Mem­o­ries of grow­ing up in wartime Bri­tain

Matamata Chronicle - - News - By LAURA McCLEAY

Mata­mata’s Dan Ar­buckle spent his school years dodg­ing bombs. It was the be­gin­ning of World War II in Mid­lands, Bri­tain.

Mr Ar­buckle was just six years old. Planes roared over­head, bombs blasted and air raid shel­ters lined the roads.

‘‘One night a land mine landed on the road right be­hind our house. Our en­tire roof blew off and landed in our gar­den. Ev­ery sin­gle win­dow and door was blown out,’’ Mr Ar­buckle said.

‘‘On an­other day when I was com­ing home from school, I stood and watched this plane com­ing across, then Dad’s Home Guard army sent rock­ets out and the plane just van­ished.’’ This was life as he knew it. ‘‘When I was a boy, the war and the bombs didn’t seem to bother us too much,’’ he said.

Mr Ar­buckle at­tended 12 dif­fer­ent schools when he was young – each one was bombed out not long af­ter he started there, forc­ing him and his three si­b­lings to find yet an­other new school.

‘‘I would go to one school and be top of the class be­cause I had al­ready stud­ied the top­ics at an­other school but then I would go to one and be bot­tom of the class be­cause the school be­fore hadn’t yet stud­ied that,’’ he laughed.

Mr Ar­buckle, now 78, lives in Mata­mata with his wife Noe­lene.

They were mar­ried in 1960 and cel­e­brated their 50th wed­ding an­niver­sary last year.

Since ar­riv­ing in New Zealand in 1949, Mr Ar­buckle and his wife have been back to Eng­land twice to visit the house he lived in dur­ing the war and one of the pri­mary schools he went to, King Henry Eight Gram­mar School.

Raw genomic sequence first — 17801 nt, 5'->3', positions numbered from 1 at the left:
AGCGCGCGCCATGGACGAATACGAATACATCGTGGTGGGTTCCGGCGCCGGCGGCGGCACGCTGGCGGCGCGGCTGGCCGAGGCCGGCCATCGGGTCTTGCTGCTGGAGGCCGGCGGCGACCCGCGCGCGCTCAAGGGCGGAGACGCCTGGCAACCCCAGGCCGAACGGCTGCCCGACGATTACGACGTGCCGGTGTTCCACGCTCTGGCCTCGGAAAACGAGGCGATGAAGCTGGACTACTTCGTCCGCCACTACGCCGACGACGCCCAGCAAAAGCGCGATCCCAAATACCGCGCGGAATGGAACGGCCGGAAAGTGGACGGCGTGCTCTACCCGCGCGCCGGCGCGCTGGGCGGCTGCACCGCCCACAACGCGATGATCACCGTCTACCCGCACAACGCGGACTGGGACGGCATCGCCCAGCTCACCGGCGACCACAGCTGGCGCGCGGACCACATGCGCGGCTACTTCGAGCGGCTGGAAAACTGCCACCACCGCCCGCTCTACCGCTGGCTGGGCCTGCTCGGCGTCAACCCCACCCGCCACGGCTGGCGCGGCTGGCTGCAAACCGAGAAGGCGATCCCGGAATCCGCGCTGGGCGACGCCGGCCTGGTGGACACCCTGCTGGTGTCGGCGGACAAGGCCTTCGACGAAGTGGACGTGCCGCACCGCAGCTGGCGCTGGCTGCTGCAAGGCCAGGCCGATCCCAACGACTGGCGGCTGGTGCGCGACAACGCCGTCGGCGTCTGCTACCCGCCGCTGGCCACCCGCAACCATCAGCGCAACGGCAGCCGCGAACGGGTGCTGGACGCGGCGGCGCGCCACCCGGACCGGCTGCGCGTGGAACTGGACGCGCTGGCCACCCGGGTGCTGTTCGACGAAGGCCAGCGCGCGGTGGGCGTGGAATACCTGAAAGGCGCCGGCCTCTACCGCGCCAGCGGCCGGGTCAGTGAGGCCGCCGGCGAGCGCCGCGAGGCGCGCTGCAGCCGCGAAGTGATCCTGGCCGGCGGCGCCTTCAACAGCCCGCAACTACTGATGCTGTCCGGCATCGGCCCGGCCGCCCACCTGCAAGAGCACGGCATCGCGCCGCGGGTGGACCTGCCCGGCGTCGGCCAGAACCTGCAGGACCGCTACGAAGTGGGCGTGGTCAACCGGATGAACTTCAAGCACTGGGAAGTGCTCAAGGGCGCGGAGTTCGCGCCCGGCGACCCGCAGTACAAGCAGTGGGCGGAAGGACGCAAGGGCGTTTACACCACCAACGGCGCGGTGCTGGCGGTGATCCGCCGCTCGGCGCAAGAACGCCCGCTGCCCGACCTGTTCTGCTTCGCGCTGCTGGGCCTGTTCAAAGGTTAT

He trained as a pas­try chef in Auck­land and worked at a bak­ery where on top of his wage he earned one shilling for each rat he caught.

‘‘Some weeks I got more money from catch­ing rats than I made from work­ing in the bak­ery,’’ he said.

He then moved to Mata­mata, took a job as chef at To­tara Springs, met Noe­lene and was mar­ried.

They bought a busi­ness to­gether and started the Cof­fee Lounge in the shop which now houses The Horse­man cafe.

Mrs Ar­buckle said they loved liv­ing in Mata­mata and would not want to live any­where else.

‘‘If you’re happy, have a good mar­riage and have hob­bies, then life is re­ally great,’’ she said.

Their hob­bies can be seen through­out their Mata­mata home.

Mrs Ar­buckle’s cross stitch works are hung proudly on the wall. Mr Ar­buckle’s wooden bowls, jars and or­na­ments are dis­played in each room, each one care­fully hand crafted on his wood lathe.

Mr Ar­buckle also dec­o­rates cakes for wed­dings and birthdays – a hobby he has en­joyed for more than 60 years and plans to keep do­ing for the rest of his life.

To­gether for­ever: Noe­lene and Dan Ar­buckle, who have been mar­ried for 51 years, share their sto­ries.

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